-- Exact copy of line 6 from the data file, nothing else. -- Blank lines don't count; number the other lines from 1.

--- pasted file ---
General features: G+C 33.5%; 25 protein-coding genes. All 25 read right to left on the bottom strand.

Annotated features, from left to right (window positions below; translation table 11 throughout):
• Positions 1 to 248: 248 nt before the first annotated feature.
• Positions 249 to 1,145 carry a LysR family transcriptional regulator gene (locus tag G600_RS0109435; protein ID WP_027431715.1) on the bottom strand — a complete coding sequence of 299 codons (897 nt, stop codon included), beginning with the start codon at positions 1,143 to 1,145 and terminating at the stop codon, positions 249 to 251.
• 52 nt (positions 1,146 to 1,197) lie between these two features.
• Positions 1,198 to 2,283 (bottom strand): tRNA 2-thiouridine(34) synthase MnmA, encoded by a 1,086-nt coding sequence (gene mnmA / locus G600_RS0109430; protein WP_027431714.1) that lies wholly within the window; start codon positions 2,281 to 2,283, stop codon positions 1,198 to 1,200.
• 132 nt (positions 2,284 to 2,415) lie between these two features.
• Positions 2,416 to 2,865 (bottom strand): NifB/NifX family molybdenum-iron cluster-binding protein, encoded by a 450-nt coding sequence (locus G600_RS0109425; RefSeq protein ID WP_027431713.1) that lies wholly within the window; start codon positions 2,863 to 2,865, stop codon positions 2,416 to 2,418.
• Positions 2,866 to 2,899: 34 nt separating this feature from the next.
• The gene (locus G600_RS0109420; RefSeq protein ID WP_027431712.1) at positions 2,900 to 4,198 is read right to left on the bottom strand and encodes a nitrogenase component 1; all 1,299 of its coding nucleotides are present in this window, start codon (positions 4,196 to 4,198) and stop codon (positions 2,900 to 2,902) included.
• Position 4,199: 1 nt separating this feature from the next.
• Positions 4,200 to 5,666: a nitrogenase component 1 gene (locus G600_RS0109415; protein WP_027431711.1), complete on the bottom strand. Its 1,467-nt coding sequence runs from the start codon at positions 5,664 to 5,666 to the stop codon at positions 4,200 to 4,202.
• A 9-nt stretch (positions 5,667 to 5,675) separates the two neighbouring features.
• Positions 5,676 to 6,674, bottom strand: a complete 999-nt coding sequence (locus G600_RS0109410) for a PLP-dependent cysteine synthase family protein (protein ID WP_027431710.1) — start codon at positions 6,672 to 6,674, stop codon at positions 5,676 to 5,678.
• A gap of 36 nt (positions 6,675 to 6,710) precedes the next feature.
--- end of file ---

• Positions 1,198 to 2,283 (bottom strand): tRNA 2-thiouridine(34) synthase MnmA, encoded by a 1,086-nt coding sequence (gene mnmA / locus G600_RS0109430; protein WP_027431714.1) that lies wholly within the window; start codon positions 2,281 to 2,283, stop codon positions 1,198 to 1,200.